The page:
Fall is on its way, and it comes with its own set of challenges and opportunities when it comes to your pets. Each season has its own set of safety concerns that can affect your dog, and fall is no different. Instead of worrying about heat stroke and keeping your canine buddy hydrated in the summer, it is now time to shift gears and pay attention to the worries that autumn brings for your dog.
Keep in mind, as the heat fades and cooler weather sets in, your dog is more likely to spend more time outside. While that might be a good thing, it also means that there is a new set of dangers they can be exposed to. Make sure that you take time to inspect their space outdoors to ensure it is free of hazards and that when you take walks with your dog, you are aware of the perils present during the fall season.
Now is the time for everyone to clean the radiators on their cars or top them up with more antifreeze. Antifreeze is a deadly toxin and it has a sweet taste that both cats and dogs like. It can take less than a tablespoon to be deadly to your pet. Not only is it important that you keep a close eye on antifreeze around your home, but be watchful of your surroundings when you walk your dog. Do not let them drink from puddles on the side of the street since you never know whether a car has leaked antifreeze anywhere nearby. If you suspect your pet has consumed antifreeze, get them to a vet immediately. Early treatment is essential - the longer poisoning is left untreated, the greater the chances are that it will be fatal.
The mushrooms that popped up under your favorite tree might look great, but they could be deadly toxic to your dog if they eat them. Some dogs will sample just about anything, so it is important to explore your yard for these deadly little morsels on a daily basis if your dog spends any time out in the yard on their own. If you take walks with your dog anywhere mushrooms might grow, it is equally as important to make sure that you watch your dog as they do their exploring. If you think your dog consumed any quantity of mushrooms, head to the clinic. Take a sample or snap a picture to show your vet so they can determine if the mushroom is a danger to your dog.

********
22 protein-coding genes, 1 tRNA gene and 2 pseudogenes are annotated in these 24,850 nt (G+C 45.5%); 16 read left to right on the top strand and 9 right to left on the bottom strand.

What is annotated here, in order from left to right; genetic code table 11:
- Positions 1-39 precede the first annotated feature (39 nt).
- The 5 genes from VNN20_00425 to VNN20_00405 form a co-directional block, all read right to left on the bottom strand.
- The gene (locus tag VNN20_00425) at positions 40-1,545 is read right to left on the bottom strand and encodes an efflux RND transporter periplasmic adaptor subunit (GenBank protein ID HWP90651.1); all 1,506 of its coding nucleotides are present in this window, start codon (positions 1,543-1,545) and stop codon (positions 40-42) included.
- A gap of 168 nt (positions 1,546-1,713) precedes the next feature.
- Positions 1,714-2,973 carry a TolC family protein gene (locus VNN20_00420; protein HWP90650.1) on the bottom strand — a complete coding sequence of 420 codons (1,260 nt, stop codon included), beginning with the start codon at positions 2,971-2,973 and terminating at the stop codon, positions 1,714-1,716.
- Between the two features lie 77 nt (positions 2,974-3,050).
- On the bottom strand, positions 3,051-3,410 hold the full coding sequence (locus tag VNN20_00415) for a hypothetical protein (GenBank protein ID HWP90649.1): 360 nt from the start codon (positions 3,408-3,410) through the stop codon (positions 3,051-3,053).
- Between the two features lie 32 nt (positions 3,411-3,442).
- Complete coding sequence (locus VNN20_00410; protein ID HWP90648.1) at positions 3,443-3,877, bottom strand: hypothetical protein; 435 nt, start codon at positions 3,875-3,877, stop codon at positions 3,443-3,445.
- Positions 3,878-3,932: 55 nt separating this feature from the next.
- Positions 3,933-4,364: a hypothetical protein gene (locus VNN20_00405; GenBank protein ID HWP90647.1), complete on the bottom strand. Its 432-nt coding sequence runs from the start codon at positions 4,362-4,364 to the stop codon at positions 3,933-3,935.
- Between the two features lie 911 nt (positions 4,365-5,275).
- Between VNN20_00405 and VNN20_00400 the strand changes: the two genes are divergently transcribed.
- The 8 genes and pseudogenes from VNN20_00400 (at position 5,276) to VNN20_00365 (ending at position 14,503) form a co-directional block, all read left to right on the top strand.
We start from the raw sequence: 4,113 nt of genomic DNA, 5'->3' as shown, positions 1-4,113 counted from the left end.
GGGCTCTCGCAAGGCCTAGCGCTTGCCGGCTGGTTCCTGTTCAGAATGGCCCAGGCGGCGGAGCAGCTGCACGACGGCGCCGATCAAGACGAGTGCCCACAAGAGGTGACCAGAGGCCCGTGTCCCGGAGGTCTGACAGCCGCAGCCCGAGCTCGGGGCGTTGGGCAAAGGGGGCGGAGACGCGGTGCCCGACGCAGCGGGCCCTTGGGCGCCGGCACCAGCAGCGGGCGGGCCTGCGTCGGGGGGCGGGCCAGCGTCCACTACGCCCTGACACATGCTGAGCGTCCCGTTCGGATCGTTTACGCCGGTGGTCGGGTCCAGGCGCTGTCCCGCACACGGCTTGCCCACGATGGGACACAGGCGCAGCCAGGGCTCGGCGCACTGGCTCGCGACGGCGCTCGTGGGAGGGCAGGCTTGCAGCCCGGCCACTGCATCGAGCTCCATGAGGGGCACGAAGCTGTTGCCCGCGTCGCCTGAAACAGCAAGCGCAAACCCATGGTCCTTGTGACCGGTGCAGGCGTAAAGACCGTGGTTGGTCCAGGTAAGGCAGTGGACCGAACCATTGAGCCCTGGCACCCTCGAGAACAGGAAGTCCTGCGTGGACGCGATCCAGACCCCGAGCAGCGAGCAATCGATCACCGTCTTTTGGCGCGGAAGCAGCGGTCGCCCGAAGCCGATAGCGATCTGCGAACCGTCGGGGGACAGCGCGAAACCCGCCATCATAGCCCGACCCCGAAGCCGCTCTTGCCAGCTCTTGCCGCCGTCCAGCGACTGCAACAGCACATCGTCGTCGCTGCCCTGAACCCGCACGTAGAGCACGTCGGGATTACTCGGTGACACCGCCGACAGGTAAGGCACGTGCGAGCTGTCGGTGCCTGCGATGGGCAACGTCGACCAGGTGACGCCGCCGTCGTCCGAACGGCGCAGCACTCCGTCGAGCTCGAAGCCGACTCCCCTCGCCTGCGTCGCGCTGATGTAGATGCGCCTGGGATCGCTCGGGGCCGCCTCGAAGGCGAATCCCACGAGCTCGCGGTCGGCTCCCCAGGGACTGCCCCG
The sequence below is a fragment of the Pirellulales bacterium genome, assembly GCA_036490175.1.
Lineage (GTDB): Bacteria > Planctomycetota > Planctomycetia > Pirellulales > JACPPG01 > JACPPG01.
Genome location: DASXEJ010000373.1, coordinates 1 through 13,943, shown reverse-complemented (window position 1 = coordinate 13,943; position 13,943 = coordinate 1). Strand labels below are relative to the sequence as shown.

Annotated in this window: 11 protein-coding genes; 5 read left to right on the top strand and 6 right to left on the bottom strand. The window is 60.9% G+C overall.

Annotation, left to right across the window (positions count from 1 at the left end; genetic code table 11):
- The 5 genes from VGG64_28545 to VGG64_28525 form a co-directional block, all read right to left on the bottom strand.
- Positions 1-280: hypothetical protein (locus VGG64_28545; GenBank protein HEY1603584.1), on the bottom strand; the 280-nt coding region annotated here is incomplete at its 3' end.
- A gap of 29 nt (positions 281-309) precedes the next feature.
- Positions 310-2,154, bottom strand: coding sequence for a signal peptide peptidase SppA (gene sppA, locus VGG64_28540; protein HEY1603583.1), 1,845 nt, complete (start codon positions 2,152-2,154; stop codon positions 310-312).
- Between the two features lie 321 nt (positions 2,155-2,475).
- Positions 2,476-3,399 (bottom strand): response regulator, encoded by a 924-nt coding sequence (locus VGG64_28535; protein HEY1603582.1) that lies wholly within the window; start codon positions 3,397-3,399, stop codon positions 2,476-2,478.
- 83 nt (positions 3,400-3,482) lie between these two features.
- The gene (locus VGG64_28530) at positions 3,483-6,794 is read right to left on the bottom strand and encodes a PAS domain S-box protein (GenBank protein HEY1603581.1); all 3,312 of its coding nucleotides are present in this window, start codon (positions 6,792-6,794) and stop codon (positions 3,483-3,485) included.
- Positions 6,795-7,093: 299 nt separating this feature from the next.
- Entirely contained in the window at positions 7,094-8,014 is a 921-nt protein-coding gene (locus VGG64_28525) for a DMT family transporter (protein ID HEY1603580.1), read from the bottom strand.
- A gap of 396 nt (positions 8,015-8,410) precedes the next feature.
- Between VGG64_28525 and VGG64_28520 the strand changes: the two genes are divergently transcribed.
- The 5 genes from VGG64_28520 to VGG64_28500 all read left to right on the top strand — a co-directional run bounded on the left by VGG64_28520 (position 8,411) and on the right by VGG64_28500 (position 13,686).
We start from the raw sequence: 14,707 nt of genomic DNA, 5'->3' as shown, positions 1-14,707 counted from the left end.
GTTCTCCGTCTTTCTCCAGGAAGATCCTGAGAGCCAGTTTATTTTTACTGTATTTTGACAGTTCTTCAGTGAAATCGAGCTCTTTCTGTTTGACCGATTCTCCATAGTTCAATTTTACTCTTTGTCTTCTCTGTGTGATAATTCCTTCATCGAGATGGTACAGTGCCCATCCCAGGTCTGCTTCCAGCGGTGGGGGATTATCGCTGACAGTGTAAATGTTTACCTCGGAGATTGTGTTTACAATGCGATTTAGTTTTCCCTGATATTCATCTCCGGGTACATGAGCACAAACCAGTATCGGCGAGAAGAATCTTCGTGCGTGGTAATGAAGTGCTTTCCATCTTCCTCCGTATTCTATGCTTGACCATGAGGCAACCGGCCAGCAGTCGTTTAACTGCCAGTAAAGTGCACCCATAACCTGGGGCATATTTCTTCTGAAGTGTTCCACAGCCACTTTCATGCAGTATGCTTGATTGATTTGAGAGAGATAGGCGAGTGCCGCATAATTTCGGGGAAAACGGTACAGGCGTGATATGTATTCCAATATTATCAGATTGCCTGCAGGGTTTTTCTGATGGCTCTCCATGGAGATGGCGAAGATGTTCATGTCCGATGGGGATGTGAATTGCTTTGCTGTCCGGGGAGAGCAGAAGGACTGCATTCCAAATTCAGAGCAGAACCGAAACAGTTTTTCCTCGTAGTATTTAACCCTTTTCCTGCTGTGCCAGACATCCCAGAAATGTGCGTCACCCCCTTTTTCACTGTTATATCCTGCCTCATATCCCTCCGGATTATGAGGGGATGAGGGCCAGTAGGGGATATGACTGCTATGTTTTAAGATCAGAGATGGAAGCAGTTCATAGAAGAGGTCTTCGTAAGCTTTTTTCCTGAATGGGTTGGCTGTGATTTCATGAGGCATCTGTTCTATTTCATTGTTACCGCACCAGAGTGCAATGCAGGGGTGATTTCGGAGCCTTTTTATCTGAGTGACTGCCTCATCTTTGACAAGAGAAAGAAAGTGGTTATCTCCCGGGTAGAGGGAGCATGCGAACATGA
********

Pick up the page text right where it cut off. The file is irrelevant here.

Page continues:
Pests and Other Critters
The fall abounds with a number of pests and animals getting ready for winter. Fleas and ticks are at their peak numbers right before winter, and curious dogs have been well known to cross aggressive hornets and wasps who are frantically trying to get ready for the winter months. Snakes may be a problem in your area, especially if you have a lot of leaf cover after they drop from the trees. Snakes like the dark, moist safety that they provide. If you are taking long walks in the woods on cool autumn mornings, the temptation might be to give your energetic pup some space to run, but be on the lookout for small animals such as skunks, raccoons, and other animals that may not have gone into hibernation just yet.
Hazards Around the House
Not all fall hazards exist in the outdoors; the busy nature of the autumn months may create hazards within the home as well. Candy and other sweets are abundant during the holidays and may present a serious hazard to your pets. Make sure that chocolate, especially, stays out of your dog’s reach. Back to school supplies and decorations are also things that you should keep a close eye on, especially if you have a pooch that likes to chew. Not only are your kids spending more time indoors, the potential for items to be left in reach of your pets increases. Many of those objects can be toxic or present choking hazards. Keep overwhelming temptations for curious pets out of reach.
Not Everything About Fall is Dangerous
The fall brings far more than just hazards for your pet. Your dog will be overjoyed when cooler weather means more play and walking time. The nice fall days are the perfect time to take your dog to the park to teach them a new trick or allow them some play time with favorite friends. When it comes to treats, there is one tasty tidbit you do not have to limit for your dog and that is pumpkin. Pumpkin is a great seasonal treat that most dogs and love and it is packed in nutrients. Pumpkin is very good for digestion and is loaded with antioxidants and essential fatty acids that are great for your dog’s skin and fur. Add a dollop of canned, unseasoned pumpkin to your dog's meal.
The fall season does bring hazards that can be easy to miss when you finally relax and let your pup have a bit of fun after a long, hot summer. The best way to keep your pet safe is with prevention, but keep in mind that if your dog should ingest something toxic or get bitten by a wild animal it is important to get them to a vet right away. Delays in getting vet care can make diagnosing and saving your pet difficult, so it is better to be safe and have them checked out even if you are not sure of the consequences.